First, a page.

This is a complex
and serious area of law therefore we offer a FREE online case consultation service in relation to such cases. Accused of
being a Drink/driver then ask us about
your own case
Drink/drivers should be aware that there is a legal presumption taken from section 15(2) Road
Traffic Offenders Act 1988 that the proportion of alcohol in a drivers
breath, blood or urine at the time of the alleged offence was
not less than in the specimen.
This means that the defence require to establish the defence if the
driver claims that he/she had been drinking after the incident but prior
to giving a sample. Check section 15(3) - if the driver establishes the
matters set out at section 15(3) on a balance of probabilities then the
defence is made out and must be rebutted by the Crown case. This type of
defence is common in practise but uncommon in success. It is often
referred to as "The hip flask defence" coming from the term used in a
case where the accused claimed that after a crash he had taken a few
drinks from his hip flask to calm his nerves. Sheriffs tend to take the
view nowadays that anyone who has been involved in a road traffic
accident will expect to be tested and would be extremely unwise to
consume any more alcohol in these circumstances. It is therefore VERY
difficult to establish such a defence.
It is not impossible but will usually require the evidence of an
independent forensic toxicologist who can provide a detailed
report that will hopefully support the accuseds' explanation of the
amount of alcohol consumed and when.
The defence must call scientific evidence on the point unless it is
obvious to a layperson that the post offence consumption of alcohol
explained the excess. Never assume that it would be obvious, you would
generally always be wise to seek out a report and to forward a copy of
same to the Crown well in advance of the trial to have it agreed
wherever possible. Reports normally cost in the region of £250+Vat to
prepare however if you require your expert to come to court to give
evidence this can be very expensive. It will depend upon the time taken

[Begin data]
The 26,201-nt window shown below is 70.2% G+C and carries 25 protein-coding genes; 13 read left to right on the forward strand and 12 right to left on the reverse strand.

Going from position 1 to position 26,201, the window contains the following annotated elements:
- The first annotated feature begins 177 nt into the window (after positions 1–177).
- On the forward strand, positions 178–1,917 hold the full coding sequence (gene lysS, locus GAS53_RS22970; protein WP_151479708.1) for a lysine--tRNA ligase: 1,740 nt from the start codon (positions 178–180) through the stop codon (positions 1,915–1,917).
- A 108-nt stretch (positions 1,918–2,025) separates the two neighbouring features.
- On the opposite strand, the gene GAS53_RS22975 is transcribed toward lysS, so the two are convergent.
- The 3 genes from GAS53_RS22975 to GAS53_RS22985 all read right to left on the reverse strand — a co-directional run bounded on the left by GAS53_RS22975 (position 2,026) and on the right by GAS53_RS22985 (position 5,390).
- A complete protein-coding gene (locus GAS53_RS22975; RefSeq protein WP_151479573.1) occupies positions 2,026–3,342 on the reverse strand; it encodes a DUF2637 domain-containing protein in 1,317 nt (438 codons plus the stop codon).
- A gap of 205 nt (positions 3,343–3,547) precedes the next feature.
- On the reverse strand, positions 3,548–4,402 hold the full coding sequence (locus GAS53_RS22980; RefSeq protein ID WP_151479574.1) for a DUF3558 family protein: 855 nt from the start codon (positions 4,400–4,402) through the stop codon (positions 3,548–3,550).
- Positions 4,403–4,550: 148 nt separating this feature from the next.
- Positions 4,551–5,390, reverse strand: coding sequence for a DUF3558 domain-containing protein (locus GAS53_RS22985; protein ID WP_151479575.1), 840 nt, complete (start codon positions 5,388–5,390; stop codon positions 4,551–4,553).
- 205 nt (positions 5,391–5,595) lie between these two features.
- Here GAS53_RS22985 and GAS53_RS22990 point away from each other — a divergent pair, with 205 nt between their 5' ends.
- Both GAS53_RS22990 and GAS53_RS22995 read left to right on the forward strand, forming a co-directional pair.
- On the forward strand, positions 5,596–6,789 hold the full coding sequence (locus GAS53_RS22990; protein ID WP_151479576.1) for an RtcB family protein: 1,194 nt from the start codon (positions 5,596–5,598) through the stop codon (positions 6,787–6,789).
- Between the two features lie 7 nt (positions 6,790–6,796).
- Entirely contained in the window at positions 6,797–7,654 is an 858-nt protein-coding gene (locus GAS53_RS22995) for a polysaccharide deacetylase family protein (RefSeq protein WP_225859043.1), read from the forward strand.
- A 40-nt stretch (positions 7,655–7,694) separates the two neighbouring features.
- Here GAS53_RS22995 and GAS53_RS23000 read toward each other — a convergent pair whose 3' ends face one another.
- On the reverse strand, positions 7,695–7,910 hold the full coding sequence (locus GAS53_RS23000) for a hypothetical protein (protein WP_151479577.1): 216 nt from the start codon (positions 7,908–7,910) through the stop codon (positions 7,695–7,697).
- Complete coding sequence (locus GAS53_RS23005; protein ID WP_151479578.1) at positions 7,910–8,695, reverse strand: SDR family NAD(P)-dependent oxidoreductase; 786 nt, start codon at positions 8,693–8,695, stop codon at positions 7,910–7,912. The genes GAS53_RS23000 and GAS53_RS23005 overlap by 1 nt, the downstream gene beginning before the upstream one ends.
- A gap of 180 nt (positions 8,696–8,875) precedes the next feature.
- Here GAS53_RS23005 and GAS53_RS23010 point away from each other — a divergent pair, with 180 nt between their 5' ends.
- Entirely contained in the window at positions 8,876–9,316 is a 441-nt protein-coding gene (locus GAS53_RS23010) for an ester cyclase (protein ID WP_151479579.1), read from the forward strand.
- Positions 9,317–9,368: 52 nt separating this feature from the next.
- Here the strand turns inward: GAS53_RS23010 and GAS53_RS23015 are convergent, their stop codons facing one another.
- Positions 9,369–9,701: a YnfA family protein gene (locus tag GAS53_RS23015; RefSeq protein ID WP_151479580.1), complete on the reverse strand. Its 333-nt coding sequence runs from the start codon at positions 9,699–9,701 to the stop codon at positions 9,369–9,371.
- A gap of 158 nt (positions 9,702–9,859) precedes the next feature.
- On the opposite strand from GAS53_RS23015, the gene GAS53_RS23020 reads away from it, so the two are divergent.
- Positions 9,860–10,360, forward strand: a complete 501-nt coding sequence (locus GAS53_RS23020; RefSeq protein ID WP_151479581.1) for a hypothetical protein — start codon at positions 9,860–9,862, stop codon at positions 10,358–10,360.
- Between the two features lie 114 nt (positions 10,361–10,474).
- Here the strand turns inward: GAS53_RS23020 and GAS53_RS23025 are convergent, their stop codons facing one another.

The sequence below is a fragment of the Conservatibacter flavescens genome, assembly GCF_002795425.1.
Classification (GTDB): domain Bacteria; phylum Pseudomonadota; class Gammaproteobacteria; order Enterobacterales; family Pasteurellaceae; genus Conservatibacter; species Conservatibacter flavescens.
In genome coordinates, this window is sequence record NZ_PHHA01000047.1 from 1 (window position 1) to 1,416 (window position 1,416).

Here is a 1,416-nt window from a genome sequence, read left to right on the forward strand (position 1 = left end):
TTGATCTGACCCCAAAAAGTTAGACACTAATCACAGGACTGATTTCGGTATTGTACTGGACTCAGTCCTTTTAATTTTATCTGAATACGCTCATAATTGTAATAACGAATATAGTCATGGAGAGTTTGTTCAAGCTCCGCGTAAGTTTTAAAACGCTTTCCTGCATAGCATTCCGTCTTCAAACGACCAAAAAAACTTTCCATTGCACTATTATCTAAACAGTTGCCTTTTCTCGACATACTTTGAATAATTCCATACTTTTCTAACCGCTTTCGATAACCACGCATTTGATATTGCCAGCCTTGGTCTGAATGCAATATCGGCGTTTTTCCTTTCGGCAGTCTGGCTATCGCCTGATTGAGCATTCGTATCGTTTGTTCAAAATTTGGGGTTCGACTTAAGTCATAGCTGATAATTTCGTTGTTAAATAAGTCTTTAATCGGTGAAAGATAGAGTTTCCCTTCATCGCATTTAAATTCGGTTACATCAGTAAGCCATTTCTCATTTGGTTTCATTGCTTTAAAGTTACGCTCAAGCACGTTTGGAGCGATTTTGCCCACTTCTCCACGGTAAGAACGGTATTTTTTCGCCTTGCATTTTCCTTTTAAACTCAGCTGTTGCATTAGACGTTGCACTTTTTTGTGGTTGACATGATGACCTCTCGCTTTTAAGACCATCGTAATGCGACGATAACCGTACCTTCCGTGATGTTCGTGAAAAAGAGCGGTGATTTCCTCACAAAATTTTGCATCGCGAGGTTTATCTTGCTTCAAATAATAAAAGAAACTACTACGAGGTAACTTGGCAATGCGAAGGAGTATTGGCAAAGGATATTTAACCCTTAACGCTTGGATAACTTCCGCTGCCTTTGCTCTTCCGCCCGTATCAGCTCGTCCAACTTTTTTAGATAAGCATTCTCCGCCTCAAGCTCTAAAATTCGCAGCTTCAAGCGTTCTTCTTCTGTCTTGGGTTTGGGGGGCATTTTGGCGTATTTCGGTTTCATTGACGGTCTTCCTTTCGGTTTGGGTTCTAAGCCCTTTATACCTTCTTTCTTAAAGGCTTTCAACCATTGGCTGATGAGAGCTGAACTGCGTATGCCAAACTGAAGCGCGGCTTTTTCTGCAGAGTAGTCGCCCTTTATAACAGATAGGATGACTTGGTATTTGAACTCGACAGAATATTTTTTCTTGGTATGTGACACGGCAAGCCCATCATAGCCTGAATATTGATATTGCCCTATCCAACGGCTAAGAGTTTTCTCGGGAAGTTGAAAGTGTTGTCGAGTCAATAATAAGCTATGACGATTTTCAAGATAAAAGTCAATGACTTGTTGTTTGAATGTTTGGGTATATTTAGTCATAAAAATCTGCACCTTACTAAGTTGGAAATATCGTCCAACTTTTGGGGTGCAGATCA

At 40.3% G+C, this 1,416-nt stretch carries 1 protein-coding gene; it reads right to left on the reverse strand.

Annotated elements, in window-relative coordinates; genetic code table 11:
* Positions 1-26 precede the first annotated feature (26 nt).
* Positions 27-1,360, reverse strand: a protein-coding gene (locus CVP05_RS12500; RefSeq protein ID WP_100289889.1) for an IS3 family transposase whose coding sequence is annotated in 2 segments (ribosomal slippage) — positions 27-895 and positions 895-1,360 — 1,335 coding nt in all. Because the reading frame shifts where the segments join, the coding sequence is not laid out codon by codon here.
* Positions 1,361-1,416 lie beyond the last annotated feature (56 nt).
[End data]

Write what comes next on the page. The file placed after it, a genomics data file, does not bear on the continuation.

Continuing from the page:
for the witness to be called and to give evidence.
If a driver provides a specimen a long time after the driving offence
and this proves to be below the limit the forensic experts acting for
the Crown may provide a report indicating that at time of offence the
blood alcohol was over the limit and therefore the driver may still be
prosecuted. This is not something that happens very often probably
due to the evidential issues and difficulties n presenting the case in a
The expert will provide a report setting out his presumptions and the
mathematical calculations used in coming to any conclusion.
To be successful you really need to provide the expert with as much
accurate information as possible otherwise there will always be an
element of guesswork about the process and this will work against you.
Although the defence ONLY requires to be made out in the Balance of
probabilities you will find that this is still a high standard. It is
worth instructing a specialist law firm to assist with this whole
process but however you proceed there will be a set amount of
information that your expert requires. It can be worth calling the
forensic department of your local University to see if they have an
expert available and then ask them to fax you a list of they require.
They sometimes have a form that you can use to provide the required
- Full detail of any food consumed from six hours before the
- Weight, height, build, age and sex
- Known medical condition (Acid reflux, irritable bowel etc)
- Medication taken regularly, or within 6 hours prior to drinking;
- Type and quantity of alcohol consumed before the offence and, if
possible, the times at which the units of alcohol were consumed.